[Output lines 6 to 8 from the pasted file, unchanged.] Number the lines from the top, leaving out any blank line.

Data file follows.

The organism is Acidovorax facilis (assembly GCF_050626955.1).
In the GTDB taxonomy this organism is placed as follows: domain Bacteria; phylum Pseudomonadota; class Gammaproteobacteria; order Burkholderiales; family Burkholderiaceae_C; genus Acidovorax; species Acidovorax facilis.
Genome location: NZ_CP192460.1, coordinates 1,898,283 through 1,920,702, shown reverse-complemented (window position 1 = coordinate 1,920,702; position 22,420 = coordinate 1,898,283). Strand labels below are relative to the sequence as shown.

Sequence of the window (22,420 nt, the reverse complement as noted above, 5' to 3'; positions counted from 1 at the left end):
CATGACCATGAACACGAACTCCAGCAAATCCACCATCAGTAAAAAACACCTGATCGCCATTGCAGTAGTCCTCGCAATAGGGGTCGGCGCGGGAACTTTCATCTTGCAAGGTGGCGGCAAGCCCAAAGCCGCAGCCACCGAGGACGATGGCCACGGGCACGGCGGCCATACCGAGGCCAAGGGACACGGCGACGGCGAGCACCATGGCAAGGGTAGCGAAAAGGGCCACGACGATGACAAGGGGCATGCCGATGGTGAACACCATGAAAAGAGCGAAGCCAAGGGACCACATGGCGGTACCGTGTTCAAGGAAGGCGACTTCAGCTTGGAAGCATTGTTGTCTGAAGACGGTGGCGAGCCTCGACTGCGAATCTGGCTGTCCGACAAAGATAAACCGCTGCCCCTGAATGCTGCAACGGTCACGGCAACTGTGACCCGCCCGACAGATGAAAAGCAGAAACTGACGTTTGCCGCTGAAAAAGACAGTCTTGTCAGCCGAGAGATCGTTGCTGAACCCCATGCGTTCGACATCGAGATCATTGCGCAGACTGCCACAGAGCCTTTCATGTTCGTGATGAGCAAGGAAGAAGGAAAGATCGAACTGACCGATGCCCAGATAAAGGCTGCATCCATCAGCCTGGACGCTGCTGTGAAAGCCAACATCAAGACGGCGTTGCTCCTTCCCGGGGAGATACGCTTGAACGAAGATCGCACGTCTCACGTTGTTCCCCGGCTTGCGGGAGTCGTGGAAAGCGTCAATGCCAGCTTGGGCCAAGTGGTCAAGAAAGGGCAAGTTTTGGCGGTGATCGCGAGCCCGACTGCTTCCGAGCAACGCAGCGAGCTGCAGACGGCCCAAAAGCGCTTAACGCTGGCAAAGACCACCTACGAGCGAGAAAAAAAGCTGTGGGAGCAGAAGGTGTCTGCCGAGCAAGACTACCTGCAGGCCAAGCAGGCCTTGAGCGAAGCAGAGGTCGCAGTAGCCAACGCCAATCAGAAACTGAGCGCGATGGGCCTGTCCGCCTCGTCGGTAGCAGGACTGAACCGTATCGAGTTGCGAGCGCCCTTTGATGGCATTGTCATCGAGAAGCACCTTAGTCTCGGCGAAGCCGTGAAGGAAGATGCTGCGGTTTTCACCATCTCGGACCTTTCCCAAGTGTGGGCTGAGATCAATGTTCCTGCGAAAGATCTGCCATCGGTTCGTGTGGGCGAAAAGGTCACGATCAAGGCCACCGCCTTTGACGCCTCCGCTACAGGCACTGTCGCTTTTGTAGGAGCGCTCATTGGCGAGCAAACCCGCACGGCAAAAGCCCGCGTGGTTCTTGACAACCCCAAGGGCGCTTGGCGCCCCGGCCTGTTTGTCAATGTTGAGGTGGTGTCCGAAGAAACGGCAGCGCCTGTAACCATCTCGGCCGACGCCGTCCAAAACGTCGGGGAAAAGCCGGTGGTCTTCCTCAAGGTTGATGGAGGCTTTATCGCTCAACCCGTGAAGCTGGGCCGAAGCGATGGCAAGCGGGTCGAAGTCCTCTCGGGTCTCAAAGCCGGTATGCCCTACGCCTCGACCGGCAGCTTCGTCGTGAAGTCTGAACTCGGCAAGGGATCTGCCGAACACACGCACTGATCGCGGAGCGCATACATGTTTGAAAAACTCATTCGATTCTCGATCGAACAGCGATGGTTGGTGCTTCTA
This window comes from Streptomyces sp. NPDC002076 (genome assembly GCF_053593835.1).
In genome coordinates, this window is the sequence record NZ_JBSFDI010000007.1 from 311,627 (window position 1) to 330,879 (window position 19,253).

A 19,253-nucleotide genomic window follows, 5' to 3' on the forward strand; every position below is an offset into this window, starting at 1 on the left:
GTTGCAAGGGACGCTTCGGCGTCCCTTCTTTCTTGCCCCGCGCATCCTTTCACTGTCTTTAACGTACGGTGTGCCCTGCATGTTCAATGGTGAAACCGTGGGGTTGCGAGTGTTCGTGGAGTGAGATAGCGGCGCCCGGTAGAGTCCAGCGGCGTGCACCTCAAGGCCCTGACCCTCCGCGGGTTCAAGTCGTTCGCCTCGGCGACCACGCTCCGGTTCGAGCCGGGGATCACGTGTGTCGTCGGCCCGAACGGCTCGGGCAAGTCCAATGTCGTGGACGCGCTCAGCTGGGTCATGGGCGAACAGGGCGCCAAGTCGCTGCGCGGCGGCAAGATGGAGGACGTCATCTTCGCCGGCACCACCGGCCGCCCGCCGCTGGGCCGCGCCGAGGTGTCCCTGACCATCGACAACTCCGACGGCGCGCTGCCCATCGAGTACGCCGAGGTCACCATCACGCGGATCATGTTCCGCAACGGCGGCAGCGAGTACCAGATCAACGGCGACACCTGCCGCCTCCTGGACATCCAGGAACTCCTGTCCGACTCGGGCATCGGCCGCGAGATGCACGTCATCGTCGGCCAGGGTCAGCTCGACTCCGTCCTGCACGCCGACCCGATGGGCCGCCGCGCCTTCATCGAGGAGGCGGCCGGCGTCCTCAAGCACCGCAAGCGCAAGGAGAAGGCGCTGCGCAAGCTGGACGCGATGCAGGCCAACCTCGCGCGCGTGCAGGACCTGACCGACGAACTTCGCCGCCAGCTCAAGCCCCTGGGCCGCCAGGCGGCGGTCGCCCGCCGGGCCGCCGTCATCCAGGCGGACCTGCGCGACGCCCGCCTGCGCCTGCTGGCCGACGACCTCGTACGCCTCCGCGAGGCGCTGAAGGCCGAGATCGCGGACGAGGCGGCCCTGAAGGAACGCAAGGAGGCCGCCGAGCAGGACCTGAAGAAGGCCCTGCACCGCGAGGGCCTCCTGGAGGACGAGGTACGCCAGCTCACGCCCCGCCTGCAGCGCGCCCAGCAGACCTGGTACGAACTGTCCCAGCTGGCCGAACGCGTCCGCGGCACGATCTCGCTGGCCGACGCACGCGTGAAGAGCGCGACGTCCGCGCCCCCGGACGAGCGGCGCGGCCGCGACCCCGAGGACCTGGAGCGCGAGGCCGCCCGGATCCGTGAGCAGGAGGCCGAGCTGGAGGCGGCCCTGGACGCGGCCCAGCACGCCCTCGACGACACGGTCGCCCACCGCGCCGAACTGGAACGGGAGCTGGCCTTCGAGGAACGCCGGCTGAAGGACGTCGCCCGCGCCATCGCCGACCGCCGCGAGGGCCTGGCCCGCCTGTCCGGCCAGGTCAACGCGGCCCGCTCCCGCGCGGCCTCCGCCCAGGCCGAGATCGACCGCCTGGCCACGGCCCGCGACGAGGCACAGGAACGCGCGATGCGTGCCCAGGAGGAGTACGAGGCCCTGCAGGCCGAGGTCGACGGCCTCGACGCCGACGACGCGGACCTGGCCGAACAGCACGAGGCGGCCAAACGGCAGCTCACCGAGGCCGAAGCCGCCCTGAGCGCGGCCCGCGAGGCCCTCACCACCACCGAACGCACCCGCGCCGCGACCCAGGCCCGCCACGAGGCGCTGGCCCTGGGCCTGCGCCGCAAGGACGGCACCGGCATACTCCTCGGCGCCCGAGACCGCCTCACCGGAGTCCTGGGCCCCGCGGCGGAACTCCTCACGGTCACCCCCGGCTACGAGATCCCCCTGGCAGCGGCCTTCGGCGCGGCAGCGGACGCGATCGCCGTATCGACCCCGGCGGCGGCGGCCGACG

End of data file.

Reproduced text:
This window comes from Streptomyces sp. NPDC002076 (genome assembly GCF_053593835.1).
In genome coordinates, this window is the sequence record NZ_JBSFDI010000007.1 from 311,627 (window position 1) to 330,879 (window position 19,253).

A 19,253-nucleotide genomic window follows, 5' to 3' on the forward strand; every position below is an offset into this window, starting at 1 on the left: